We all know that dementia shows itself in a surprisingly large amount of ways. In fact, no one’s diagnosis is going to be exactly the same so it’s important that we always see the person, not the disease when it comes to helping our loved ones. However, something that’s fairly common, is that as the condition progresses, it becomes harder to do simple everyday tasks. Sadly, one of the reasons people used to say elderly relatives had ‘gone a bit funny’ or ‘senile’ was because the disease, be it Alzheimer’s, Dementia with Lewy Bodies or Vascular Dementia tends to play havoc with someone’s ability to understand the link between thought and action. Another way of describing this process is that of ‘sequencing’ or instructions that are always carried out in a specific order.
To this end, if you have been dressing yourself for years, and years without any bother but now can’t remember if the jumper goes before your t-shirt, or indeed to remember to wear a jumper at all it’s because your brain’s ability to understand sequencing has been disrupted. Should you, or your loved one be struggling to remember sequences, or the order in which things go then it may be easier to write it out together or use coloured pictures/flashcards. Remember, they aren’t trying to be difficult or confusing – in actual fact they may be trying as hard as they can do actually get dressed properly as to not be an annoyance. When speaking to someone who’s having problems with sequencing it’s also a good idea to clearly repeat what they’ve said back to them.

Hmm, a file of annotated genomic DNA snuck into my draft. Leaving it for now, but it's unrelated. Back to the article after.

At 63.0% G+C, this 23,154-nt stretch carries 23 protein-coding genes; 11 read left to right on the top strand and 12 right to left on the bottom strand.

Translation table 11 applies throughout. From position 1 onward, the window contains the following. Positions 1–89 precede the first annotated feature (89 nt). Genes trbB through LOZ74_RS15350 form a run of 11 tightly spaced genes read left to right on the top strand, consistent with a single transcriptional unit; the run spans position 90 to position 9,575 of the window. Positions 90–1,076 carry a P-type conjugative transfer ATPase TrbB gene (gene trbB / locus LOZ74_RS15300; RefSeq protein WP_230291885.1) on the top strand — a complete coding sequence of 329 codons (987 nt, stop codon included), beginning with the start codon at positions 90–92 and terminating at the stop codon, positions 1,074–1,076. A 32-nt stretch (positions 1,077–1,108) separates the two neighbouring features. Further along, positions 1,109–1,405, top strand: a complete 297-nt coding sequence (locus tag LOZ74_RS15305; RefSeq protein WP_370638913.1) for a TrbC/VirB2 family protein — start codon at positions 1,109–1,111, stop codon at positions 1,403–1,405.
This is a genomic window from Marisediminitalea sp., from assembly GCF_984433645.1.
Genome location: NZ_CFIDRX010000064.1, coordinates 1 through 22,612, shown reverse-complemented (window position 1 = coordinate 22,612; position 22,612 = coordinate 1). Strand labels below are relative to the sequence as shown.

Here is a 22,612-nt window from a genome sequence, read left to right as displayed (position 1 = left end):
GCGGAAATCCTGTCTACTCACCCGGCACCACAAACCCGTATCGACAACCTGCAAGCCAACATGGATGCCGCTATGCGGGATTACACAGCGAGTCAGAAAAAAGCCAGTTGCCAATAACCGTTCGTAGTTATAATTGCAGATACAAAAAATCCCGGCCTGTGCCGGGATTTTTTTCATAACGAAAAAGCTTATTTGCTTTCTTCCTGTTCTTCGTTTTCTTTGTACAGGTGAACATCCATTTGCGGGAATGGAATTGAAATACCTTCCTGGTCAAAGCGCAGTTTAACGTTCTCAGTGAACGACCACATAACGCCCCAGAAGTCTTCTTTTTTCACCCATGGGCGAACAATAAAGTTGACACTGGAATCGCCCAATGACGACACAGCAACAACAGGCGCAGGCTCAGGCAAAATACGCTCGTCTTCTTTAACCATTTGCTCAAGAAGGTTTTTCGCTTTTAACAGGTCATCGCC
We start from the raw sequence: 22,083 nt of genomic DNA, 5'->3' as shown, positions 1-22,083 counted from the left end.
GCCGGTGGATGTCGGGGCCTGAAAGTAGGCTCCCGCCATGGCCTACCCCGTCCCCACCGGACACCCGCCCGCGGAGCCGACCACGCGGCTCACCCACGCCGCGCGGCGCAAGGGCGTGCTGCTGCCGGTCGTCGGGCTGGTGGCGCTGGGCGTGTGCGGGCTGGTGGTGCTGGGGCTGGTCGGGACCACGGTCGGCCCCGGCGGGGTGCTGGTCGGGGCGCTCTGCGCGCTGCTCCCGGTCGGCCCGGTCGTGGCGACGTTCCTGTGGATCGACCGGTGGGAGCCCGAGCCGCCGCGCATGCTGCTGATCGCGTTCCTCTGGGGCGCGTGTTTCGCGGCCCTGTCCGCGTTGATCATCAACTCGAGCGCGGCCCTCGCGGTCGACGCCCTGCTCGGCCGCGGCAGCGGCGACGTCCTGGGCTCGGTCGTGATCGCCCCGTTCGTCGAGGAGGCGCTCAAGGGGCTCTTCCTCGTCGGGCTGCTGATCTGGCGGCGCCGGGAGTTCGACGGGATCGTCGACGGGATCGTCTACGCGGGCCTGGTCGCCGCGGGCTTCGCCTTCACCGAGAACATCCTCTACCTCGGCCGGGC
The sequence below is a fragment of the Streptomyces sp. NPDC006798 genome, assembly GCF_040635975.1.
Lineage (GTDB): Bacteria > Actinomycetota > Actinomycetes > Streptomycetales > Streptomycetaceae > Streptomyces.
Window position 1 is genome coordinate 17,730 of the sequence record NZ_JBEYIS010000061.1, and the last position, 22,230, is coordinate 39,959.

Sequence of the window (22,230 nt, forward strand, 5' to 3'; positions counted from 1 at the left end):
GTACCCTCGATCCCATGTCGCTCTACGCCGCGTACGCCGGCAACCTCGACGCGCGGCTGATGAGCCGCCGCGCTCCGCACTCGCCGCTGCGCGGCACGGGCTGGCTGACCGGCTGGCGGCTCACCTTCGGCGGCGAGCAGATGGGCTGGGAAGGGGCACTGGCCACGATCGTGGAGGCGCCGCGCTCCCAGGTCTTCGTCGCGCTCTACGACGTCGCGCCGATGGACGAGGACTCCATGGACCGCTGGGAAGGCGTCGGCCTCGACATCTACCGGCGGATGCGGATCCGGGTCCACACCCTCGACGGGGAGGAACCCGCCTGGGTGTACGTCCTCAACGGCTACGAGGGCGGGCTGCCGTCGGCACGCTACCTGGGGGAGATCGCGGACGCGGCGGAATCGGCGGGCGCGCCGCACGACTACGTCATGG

Not only does this give someone time to consider their answer, but it’ll confirm to you that they do want to go to the shops and then have lunch – not the other way around. Please don’t shout, or get frustrated with someone who has problems with sequencing as this tends to make them more flustered. Instead, go down to their eye level and speak in a calm, clear tone, using simple words and phrases. No, they obviously aren’t stupid but the nature of any progressive neurological condition means that their cognitive reasoning skills aren’t quite what they used to be.
Featured Image: HCC Health Professions Press